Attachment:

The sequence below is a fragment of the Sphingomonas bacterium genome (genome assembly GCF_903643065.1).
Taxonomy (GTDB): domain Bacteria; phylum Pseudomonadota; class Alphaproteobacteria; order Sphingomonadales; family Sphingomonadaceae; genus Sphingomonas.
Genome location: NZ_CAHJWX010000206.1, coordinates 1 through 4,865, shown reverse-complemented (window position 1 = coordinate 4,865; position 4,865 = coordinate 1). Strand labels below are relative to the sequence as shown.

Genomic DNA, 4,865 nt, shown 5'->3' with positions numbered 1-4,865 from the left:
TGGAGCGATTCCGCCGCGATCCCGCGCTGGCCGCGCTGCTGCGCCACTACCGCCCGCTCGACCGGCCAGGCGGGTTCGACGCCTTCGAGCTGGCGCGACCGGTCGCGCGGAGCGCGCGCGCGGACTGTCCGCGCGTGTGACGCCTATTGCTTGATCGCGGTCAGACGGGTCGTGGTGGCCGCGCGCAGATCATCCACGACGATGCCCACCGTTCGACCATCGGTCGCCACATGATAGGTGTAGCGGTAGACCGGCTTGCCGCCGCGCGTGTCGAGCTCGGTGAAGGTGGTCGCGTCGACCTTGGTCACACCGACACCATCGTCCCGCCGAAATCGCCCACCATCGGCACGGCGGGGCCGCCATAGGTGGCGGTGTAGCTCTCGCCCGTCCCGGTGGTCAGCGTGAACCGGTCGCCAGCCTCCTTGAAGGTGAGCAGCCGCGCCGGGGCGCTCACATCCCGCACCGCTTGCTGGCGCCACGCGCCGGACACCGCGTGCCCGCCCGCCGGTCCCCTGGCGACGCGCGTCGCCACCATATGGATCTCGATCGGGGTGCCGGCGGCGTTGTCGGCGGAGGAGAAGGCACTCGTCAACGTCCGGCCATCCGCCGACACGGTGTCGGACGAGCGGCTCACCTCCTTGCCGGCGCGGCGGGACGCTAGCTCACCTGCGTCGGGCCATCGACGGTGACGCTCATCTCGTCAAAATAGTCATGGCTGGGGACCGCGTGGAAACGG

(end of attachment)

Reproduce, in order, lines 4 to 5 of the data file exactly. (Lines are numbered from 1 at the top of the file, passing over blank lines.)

Genomic DNA, 4,865 nt, shown 5'->3' with positions numbered 1-4,865 from the left:
TGGAGCGATTCCGCCGCGATCCCGCGCTGGCCGCGCTGCTGCGCCACTACCGCCCGCTCGACCGGCCAGGCGGGTTCGACGCCTTCGAGCTGGCGCGACCGGTCGCGCGGAGCGCGCGCGCGGACTGTCCGCGCGTGTGACGCCTATTGCTTGATCGCGGTCAGACGGGTCGTGGTGGCCGCGCGCAGATCATCCACGACGATGCCCACCGTTCGACCATCGGTCGCCACATGATAGGTGTAGCGGTAGACCGGCTTGCCGCCGCGCGTGTCGAGCTCGGTGAAGGTGGTCGCGTCGACCTTGGTCACACCGACACCATCGTCCCGCCGAAATCGCCCACCATCGGCACGGCGGGGCCGCCATAGGTGGCGGTGTAGCTCTCGCCCGTCCCGGTGGTCAGCGTGAACCGGTCGCCAGCCTCCTTGAAGGTGAGCAGCCGCGCCGGGGCGCTCACATCCCGCACCGCTTGCTGGCGCCACGCGCCGGACACCGCGTGCCCGCCCGCCGGTCCCCTGGCGACGCGCGTCGCCACCATATGGATCTCGATCGGGGTGCCGGCGGCGTTGTCGGCGGAGGAGAAGGCACTCGTCAACGTCCGGCCATCCGCCGACACGGTGTCGGACGAGCGGCTCACCTCCTTGCCGGCGCGGCGGGACGCTAGCTCACCTGCGTCGGGCCATCGACGGTGACGCTCATCTCGTCAAAATAGTCATGGCTGGGGACCGCGTGGAAACGG